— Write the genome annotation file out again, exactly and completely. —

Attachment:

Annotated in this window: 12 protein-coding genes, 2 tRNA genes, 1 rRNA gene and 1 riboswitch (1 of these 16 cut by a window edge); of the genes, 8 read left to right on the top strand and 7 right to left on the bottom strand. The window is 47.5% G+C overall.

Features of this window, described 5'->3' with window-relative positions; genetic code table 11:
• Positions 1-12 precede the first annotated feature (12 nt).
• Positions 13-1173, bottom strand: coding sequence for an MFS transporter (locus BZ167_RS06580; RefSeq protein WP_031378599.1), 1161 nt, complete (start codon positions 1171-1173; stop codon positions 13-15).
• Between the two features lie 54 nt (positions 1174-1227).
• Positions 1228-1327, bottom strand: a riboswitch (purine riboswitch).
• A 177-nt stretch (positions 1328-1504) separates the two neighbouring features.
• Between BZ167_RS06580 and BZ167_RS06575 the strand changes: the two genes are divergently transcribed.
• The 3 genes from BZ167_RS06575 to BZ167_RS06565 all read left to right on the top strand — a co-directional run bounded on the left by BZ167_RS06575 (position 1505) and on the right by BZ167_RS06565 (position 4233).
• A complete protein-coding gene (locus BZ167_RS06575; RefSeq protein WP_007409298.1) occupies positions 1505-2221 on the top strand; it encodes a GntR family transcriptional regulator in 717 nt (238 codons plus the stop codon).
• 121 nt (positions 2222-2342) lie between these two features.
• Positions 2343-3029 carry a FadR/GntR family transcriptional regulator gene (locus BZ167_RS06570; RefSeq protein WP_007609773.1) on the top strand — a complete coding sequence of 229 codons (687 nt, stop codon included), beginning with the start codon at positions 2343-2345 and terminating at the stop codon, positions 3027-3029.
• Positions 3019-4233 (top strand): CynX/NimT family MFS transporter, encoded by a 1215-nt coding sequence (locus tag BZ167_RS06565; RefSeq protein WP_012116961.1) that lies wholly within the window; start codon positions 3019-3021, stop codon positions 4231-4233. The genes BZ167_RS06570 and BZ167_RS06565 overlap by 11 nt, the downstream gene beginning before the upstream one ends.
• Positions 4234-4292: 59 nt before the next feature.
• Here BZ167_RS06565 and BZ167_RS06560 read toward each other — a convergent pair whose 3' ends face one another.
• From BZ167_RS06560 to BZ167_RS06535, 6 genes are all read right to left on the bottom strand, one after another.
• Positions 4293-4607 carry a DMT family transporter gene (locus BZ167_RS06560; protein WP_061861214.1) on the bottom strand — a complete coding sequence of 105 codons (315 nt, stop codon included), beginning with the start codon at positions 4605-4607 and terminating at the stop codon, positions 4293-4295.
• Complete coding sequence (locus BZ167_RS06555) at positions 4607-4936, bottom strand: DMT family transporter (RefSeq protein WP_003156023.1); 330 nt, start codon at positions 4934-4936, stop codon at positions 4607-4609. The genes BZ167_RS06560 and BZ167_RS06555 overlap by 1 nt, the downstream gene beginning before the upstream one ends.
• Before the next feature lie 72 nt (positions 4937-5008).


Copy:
Annotated in this window: 12 protein-coding genes, 2 tRNA genes, 1 rRNA gene and 1 riboswitch (1 of these 16 cut by a window edge); of the genes, 8 read left to right on the top strand and 7 right to left on the bottom strand. The window is 47.5% G+C overall.

Features of this window, described 5'->3' with window-relative positions; genetic code table 11:
• Positions 1-12 precede the first annotated feature (12 nt).
• Positions 13-1173, bottom strand: coding sequence for an MFS transporter (locus BZ167_RS06580; RefSeq protein WP_031378599.1), 1161 nt, complete (start codon positions 1171-1173; stop codon positions 13-15).
• Between the two features lie 54 nt (positions 1174-1227).
• Positions 1228-1327, bottom strand: a riboswitch (purine riboswitch).
• A 177-nt stretch (positions 1328-1504) separates the two neighbouring features.
• Between BZ167_RS06580 and BZ167_RS06575 the strand changes: the two genes are divergently transcribed.
• The 3 genes from BZ167_RS06575 to BZ167_RS06565 all read left to right on the top strand — a co-directional run bounded on the left by BZ167_RS06575 (position 1505) and on the right by BZ167_RS06565 (position 4233).
• A complete protein-coding gene (locus BZ167_RS06575; RefSeq protein WP_007409298.1) occupies positions 1505-2221 on the top strand; it encodes a GntR family transcriptional regulator in 717 nt (238 codons plus the stop codon).
• 121 nt (positions 2222-2342) lie between these two features.
• Positions 2343-3029 carry a FadR/GntR family transcriptional regulator gene (locus BZ167_RS06570; RefSeq protein WP_007609773.1) on the top strand — a complete coding sequence of 229 codons (687 nt, stop codon included), beginning with the start codon at positions 2343-2345 and terminating at the stop codon, positions 3027-3029.
• Positions 3019-4233 (top strand): CynX/NimT family MFS transporter, encoded by a 1215-nt coding sequence (locus tag BZ167_RS06565; RefSeq protein WP_012116961.1) that lies wholly within the window; start codon positions 3019-3021, stop codon positions 4231-4233. The genes BZ167_RS06570 and BZ167_RS06565 overlap by 11 nt, the downstream gene beginning before the upstream one ends.
• Positions 4234-4292: 59 nt before the next feature.
• Here BZ167_RS06565 and BZ167_RS06560 read toward each other — a convergent pair whose 3' ends face one another.
• From BZ167_RS06560 to BZ167_RS06535, 6 genes are all read right to left on the bottom strand, one after another.
• Positions 4293-4607 carry a DMT family transporter gene (locus BZ167_RS06560; protein WP_061861214.1) on the bottom strand — a complete coding sequence of 105 codons (315 nt, stop codon included), beginning with the start codon at positions 4605-4607 and terminating at the stop codon, positions 4293-4295.
• Complete coding sequence (locus BZ167_RS06555) at positions 4607-4936, bottom strand: DMT family transporter (RefSeq protein WP_003156023.1); 330 nt, start codon at positions 4934-4936, stop codon at positions 4607-4609. The genes BZ167_RS06560 and BZ167_RS06555 overlap by 1 nt, the downstream gene beginning before the upstream one ends.
• Before the next feature lie 72 nt (positions 4937-5008).